The Morrow of the 1 War." The above is it-te title of the first of a series of pamphlets issued by the newly-formed Union of Democratic Control, and published at King's Chambers. Portugal Street. London. E.C. The c ardinal points in the policy of this Union are so essential to the de- velopment of a future state of lasting peace that it would be well if every reader of the PionkHk made' their acquaintance. Opinions may vary as to the origins of the war, but as the writer of this pamphlet says, we are in agreement, about two things: "First, it is imperative that the war, once begun, should be prosecuted to a vic- tory for our country; and, secondly, it is as equally imperative, while we carry on the war. to prepare for peace. Hard thinking, free discus- sion, the open exchange of opinion, and the acquiring :øf information is required of all citizens to-day, if we are to have any hope that this war will not result as most wars of the past have—merely the prelude to ot hch- wars." Public opinion must be so educated regarding the evils of sec- ret diplomacy and the evident desire of all Governments in recent years to devote less and less time to discussion of Foreign Office affairs, so that in the future it 'will be impossible to be brought to the verge of war without every citizen having full knowledge of ajl assurances, treaties, or other obli- gations. To perpetuate a system which re- quires silence on all matters of foreign policy, and which shows resentment to- word any questioning of the same is to leave control of our democracy in the hands of an aristocratic caste, and surely it is the duty of every progres- sive demoorat to denounce such a s.tate of aifairs, and to help forward the demand that all the foreign pol- icy of our nation and all other na- tions shall be under the control of the people. That continuity of fo- reign policy which waa inaugurated by Lord Rosebery and other leading lights of the Liberal Im- perialist camp has had the effect of making Liberal and Tory opposition a perfect sham so far as our internation- al relationships are concerned. The four points of the U.D.C. poley will go a long way towards creating an issue on a matter of national inte- rest which hitherto has been but too seldom discussed by the press, and rarely by the people. Our Parliamentary system, which makes one election the deciding factor for all matters of home and foreign policy as far as the people are con- cerned. has a tendency to prevent any discussion by the people of sub- jects other than those purely internal. We have been too long apt to think in insular and parochial terms, and must direct our future efforts towards a larger international perspective. The four principal points are as follows: (1) No Provnee shall be transfer- red from one Government to another without the consent, by plebiscite or otherwise, of the population of such province. 2) Xo treaty, arrangement, or undertaking shall be entered upon in the name of Great Britain with- out the sanction of Parliament. Adequate machinery for ensuring democratic control of foreign policy shall be created. (3) The foreing policy of Great Britain shall not be aimed at a sav- ing alliances for the .purpose of maintaining the "Badance of Pow- er" but shall be directed to the es- tablishment of a Concert of the Powers and the setting up of an In- ternational Council, whose delibera- tions and discussions shall be public, part of the labour of such Council to be the creation of definite Trea- ties of Arbitration and the estab- lishment of Courts for their inter- pretation and enforcement. (4) Great Britain shall propose as part of the Peace settlement a plan for the drastic reduction, by con- sent, of the armaments of all the belligerent Powers, and to facilitate that policy shall attempt to secure the general nationalisation of the manufacture of armaments, and the control of the export of armaments by one oountry to another. The first point can claim to be sup- ported by Mr. Churchill, who said on September 11: "If doubt arises ab- out disputed areas of country, we should try to settle their ultimate des- tination in the re-construction of Eu- rope, which must follow from this war, with a fair regard to the wishes and feelings of the people who live in them." The second point is directed towards the abolition of a very evil state of affairs. No one can deny the fact that the public are now freated as if foreign affairs were outside the realm of discussion, and the present Govern- ment has been noted for an almost complete abstention from public refe- rence to foreign affairs. But one day in each session suffices for the debat- ing of our foreign policy, if inclina- tion is shown to do so, but both Front Benches avoid or burke discussion by their agreement to the principle of continuity." Adherence to that prin- ciple effectively prevents any party expression of dissatisfaction by the re- duction of estima-kw of the Foreign Office Department.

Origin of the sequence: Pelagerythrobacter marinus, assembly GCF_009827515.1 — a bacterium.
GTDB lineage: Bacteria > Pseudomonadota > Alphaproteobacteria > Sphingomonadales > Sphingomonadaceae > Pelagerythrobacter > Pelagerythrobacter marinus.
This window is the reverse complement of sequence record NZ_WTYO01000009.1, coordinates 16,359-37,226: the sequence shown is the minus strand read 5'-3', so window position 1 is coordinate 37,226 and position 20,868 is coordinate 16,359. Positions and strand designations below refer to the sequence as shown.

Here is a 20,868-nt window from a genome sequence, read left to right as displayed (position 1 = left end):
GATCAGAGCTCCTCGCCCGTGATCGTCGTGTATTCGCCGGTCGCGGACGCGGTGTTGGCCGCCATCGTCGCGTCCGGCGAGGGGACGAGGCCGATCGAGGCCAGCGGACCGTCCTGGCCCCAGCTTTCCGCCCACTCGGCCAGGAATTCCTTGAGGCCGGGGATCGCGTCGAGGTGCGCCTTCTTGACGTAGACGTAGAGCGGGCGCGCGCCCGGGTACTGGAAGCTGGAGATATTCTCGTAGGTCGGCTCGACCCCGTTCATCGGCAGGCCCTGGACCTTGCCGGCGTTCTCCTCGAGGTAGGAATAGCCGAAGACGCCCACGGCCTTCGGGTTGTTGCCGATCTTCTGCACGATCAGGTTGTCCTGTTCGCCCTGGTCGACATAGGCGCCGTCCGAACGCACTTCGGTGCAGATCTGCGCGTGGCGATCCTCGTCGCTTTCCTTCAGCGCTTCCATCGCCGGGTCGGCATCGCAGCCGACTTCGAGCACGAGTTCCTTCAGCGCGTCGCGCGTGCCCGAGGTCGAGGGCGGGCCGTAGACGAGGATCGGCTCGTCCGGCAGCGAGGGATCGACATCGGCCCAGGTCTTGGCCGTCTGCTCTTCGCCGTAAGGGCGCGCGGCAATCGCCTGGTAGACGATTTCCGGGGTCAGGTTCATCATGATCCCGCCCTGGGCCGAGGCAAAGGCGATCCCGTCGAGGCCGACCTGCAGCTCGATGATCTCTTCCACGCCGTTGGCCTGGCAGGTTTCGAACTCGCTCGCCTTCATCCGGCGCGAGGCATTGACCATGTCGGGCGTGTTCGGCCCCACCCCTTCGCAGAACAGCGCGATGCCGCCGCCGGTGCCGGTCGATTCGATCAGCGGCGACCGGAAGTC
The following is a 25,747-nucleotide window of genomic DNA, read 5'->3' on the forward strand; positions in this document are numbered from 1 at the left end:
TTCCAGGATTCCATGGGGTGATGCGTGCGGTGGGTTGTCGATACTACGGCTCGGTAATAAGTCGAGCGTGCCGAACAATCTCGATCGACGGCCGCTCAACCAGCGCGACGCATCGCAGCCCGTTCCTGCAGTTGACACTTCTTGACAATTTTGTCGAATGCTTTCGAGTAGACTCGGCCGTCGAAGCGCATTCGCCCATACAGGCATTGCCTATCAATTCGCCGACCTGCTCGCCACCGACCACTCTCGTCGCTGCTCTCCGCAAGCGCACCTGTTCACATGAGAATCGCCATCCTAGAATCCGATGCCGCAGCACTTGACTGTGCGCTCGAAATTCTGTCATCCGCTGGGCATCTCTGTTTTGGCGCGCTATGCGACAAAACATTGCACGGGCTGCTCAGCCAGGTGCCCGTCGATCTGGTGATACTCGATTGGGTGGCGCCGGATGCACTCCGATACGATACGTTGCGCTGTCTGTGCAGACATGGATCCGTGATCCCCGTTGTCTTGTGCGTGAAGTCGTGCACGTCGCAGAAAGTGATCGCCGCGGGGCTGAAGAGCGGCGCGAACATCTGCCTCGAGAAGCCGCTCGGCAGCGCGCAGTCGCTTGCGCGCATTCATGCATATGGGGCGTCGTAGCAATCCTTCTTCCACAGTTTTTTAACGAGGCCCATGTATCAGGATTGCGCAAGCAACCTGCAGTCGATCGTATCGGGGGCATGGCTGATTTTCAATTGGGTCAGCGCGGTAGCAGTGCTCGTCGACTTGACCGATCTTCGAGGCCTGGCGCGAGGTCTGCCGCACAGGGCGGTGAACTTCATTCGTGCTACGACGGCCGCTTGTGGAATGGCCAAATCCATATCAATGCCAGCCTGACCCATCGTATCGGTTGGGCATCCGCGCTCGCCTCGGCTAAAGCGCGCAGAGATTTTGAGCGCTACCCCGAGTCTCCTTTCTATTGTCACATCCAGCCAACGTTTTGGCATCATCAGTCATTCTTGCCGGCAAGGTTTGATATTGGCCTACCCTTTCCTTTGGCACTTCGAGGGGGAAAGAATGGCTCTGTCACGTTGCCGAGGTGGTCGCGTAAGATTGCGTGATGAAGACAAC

-1Ji ;I Treaties are not: submitted to Par- liament unless they include financial provisions, and no discussion can take place until they are already signed, ratified, and published to the world. In the United States, a two-thirds' majority of the Senate is required to render a treaty legal. Our secret un- derstanding with France brought us to the verge of war in 1911 over Morocco, and the extent of that understanding was not known to the public till Aug. 3, 1914. The people must have the right to regulate foreign policy, and endorse treaties before ratification. The third point aims at a substitu- tion of a Concert of Europe for the present policy of Balance of Pow- er." The maintenance of a "BeJance of Power" in Europe has led to the sharp diviisioti of the Continent into two armed camps. The natural ef- fect of alliances on such a basis as the Entente and the Triple Alliance .must lead to the upholding of the principle of My Ally, right or wrong." Why not a Concert of the Powers and the setting up of an International Council"? An. International Court, with delegates of very country as jud- ges, and the knowledge that disagree- ment with decisions of such a Court by any country would range all the other countries against her. would solve many international disputes and place us a great deal nearer the ideal of permanent peace. The fourth point is surely so obvi- ously required to be put into practice that discussion is almost unnecessary. To leave the manufacture of arma- ments to private enterprise is to bring it into the realm of ordinary business, with all its attendant neces- sary methods of (( push" incidental to success, and with all its necessary "scares" for the purpose of working up a demand. Reason tells us this is a business which must" be nationalised. For the reader who wants to study the evils of private ownership in the manufacture of armaments. I would recommend "The War Trust Exposed." a penny pamphlet, by J* T. Walton Nowbold. J. B. [Five pamphlets have already been issued by the U.D.C., and may be ob- tained at Our Shop, High St., Mer- thyr. The published pamphlets are "The Morrow of the War." Shall this war end German Militarism (Xorman Angell), "War, the Offspring of Fear" (Hon. Bertrand Russell), "The Origins of the War" (H. N. Brailsford), "Parliament and .Foreign Policy" (Arthur Ponsonby, M.P.). The price of the pamphlets is Id. each.]